2377420546_b0cd210795.jpg?v=1207082444This Thursday, the Senate Judiciary Committee plans to vote on a couple of amendments by Russ Feingold proposing significant reforms to the PATRIOT Act and the FISA wiretapping statutes. These votes are the best chance yet to influence the PATRIOT Act reauthorization in the Senate. We’re kicking off a last-minute Twitter- and Facebook- based activism campaign to pressure key politicians and try to get some media coverage on the issue. Please get involved!

  • On Twitter, thank Arlen Specter for his vote last week — and come back Tuesday night and make another tweet about the Patriot Act
  • On Facebook, sign up for Tuesday’s Action to fix the Patriot Act and invite your friends
  • Help get the word out by sharing this link with your friends (via Facebook, Myspace, Twitter, or carrier pigeon).

Read on for more …


Earlier this year, my multi-part series Lessons from Skittles for poets and activists explored Twitter-based activism. The series was inspired by Agency.com’s brilliant promotion for Skittles, the rainbow-colored candy. Within two days, Skittles got 3000 links from blogs and significant traditional media attention by replacing their home page with a Twitter feed of the #skittles hashtag. It seemed to me that activists and poets — and anybody else who wants media attention without spending a lot of money — had a lot to learn here.

Six months later, it’s time to apply the lessons.

3046160741_a8dd6a3b40.jpg?v=0Get FISA Right activists, along with progressives and libertarians, are trying to spearhead a last-minute social media activism campaign to complement all the other hard work the EFF, ACLU, American Library Association, Cato Institute, BORDC, CREDO Action, Downsize DC, and many other groups have been doing. Time is incredibly short. Fortunately, things happen very quickly in the Twitterverse.

The basic idea’s straightforward: try to get enough momentum that the campaign goes viral on Twitter and Facebook, and then target some key politicians and journalists. At that point, hopefully traditional media wakes up and takes notice — and politicians are confronted with the overwhelming opposition online to the government surveillance and telecom immunity. With luck, it leads to a success like Get FISA Right had last summer organizing on my.barackobama.com with the support of progressive and technology blogospheres.

Since then, there have a series of breakthrough social media actions on other issues: Join the Impact, #amazonfail, the DREAM Activists, Open for Questions, Twitter Vote Report, the Facebook Terms of Service protesters, #iranelection … and there’s a fascinating pattern: most of the people involved in all of these causes also care about fixing the PATRIOT Act and opposing government surveillance. Can we tap into those existing networks, and get people to spend a few moments tweeting, sharing links, and forwarding an invitations on Facebook and MySpace?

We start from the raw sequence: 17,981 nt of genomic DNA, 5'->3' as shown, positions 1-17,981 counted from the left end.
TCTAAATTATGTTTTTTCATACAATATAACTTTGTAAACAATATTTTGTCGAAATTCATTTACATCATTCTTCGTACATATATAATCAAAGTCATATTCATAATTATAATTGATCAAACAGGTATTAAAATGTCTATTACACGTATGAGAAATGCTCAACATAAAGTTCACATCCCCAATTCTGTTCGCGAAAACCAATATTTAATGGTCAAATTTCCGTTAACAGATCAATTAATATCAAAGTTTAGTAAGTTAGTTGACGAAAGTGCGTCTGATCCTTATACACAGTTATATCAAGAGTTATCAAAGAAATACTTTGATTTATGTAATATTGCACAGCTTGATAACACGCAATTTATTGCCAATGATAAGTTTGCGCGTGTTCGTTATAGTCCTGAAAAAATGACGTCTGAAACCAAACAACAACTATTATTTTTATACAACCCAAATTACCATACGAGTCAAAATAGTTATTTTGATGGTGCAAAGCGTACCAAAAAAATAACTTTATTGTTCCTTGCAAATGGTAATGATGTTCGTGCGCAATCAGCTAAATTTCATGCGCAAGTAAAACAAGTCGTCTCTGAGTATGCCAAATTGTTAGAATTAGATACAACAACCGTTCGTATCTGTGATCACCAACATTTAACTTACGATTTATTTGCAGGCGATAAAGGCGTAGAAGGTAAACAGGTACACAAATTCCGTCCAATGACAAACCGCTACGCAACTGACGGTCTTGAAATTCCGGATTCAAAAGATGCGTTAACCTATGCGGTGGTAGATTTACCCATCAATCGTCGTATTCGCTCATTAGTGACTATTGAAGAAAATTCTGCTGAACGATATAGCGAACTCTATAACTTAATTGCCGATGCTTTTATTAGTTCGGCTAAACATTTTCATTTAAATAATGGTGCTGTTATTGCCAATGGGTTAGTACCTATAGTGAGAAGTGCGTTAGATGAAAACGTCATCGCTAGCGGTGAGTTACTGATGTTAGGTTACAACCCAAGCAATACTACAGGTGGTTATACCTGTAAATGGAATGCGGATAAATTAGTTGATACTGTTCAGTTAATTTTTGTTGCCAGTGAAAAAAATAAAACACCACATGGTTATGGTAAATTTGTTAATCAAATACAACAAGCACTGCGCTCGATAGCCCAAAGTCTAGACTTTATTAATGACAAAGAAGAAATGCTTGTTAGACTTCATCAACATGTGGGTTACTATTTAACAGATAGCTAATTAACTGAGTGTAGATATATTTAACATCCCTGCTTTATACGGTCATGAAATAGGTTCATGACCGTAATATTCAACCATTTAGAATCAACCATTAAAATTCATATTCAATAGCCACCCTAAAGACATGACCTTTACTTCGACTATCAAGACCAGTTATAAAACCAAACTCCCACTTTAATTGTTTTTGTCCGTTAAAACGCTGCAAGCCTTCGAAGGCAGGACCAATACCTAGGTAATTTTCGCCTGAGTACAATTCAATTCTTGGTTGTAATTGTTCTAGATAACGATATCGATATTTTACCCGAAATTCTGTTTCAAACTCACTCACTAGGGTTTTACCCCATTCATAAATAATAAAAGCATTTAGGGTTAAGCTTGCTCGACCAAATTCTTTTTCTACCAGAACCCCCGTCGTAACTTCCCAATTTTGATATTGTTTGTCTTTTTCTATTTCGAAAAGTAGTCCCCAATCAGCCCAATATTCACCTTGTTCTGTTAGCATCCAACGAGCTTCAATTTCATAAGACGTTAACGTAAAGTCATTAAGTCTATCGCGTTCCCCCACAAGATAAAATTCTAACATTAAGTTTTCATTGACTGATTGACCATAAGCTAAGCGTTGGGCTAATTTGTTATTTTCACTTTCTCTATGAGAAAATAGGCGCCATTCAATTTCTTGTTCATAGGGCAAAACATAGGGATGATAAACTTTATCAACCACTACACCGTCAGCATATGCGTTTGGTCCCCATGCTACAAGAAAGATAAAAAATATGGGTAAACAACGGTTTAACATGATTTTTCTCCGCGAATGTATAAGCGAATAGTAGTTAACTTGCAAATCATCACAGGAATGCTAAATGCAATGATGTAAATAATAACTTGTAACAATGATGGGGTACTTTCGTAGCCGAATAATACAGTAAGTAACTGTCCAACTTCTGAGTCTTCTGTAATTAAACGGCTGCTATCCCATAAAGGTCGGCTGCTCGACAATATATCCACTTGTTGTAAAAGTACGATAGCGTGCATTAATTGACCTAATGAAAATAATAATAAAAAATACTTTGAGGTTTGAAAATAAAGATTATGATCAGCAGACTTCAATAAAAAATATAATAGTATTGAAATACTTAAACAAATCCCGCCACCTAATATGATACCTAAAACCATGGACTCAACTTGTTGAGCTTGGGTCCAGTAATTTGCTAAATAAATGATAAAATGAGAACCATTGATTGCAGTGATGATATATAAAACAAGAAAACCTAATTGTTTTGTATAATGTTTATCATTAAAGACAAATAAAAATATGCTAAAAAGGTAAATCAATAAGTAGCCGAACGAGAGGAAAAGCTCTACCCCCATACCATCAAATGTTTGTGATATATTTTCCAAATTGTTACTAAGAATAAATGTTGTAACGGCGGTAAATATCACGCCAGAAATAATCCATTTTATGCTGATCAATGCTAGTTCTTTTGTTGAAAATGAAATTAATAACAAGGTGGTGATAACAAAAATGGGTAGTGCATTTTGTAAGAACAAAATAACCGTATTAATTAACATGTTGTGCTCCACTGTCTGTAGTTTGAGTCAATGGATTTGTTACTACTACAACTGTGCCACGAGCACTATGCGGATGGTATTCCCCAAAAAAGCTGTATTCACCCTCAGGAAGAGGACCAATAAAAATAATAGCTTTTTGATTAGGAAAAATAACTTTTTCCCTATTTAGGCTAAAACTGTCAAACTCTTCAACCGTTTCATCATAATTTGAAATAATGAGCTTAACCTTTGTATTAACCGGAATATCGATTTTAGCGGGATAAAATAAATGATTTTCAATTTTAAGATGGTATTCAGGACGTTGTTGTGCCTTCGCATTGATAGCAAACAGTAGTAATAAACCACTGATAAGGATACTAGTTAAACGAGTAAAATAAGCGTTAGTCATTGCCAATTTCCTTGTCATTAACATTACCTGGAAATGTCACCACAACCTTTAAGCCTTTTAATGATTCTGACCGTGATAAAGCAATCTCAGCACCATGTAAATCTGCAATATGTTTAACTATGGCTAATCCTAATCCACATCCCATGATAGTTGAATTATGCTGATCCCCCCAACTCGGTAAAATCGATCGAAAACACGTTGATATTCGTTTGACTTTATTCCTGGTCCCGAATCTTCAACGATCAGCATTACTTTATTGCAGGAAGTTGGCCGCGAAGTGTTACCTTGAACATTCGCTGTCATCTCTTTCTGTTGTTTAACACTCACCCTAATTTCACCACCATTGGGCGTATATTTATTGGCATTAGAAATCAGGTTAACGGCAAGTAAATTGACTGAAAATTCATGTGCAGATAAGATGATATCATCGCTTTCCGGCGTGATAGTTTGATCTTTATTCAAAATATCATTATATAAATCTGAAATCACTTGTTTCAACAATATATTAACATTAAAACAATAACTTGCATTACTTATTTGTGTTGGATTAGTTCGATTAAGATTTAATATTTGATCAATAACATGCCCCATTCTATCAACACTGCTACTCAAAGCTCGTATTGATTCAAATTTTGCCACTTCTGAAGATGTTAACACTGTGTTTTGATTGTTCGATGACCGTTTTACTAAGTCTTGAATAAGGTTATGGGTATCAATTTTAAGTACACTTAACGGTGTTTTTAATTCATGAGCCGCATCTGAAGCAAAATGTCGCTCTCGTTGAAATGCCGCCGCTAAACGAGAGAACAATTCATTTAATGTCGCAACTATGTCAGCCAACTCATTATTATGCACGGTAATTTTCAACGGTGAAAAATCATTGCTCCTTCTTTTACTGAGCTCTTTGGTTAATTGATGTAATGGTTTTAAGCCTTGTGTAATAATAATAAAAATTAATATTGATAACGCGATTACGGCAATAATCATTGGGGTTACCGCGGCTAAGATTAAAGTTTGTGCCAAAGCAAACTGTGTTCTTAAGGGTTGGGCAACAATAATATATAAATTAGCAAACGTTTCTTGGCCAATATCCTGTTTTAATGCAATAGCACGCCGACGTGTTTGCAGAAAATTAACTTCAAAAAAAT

A bunch of us laid the groundwork this week with a lot of tweeting on the #patriotact hashtag and a steadily-growing Facebook group. San Francisco-based startup Twazzup was kind enough to provide a search page and so it’s easy to follow what’s going on. We’ve also been using act.ly, Jim Gilliam’s brilliantly viral Twitter petition mechanism, in particular to encourage Senator Arlen Specter — who, coincidentally or not, voted the right way in last Thursday’s hearing. If you’d like to sign our "thank you" petition to him, please use the widget on the right — and share it with your friends. act.ly petition for Senator Specter

After spending the weekend recuperating, we’re planning some major action for Tuesday night. If you’d like to help fix the PATRIOT Act and FISA, please join us:

  • On Twitter, thank Arlen Specter for his vote last week — and come back Tuesday night and make another tweet about the Patriot Act
  • On Facebook, sign up for Tuesday’s Action to fix the Patriot Act and invite your friends
  • Help get the word out by sharing this link with your friends (via Facebook, Myspace, Twitter, or carrier pigeon).

The easiest way to follow what’s going on will be to visit http://get-fisa-right.wetpaint.com, where we’re also featuring the #patriotact Twitter feed.

Hey, it worked for #skittles :-)

jon

* for a list of references, please the Twitter section of my Selected writings on activism page.

Skittles photo from ambibambie39507’s flickr page,
licensed under Creative Commons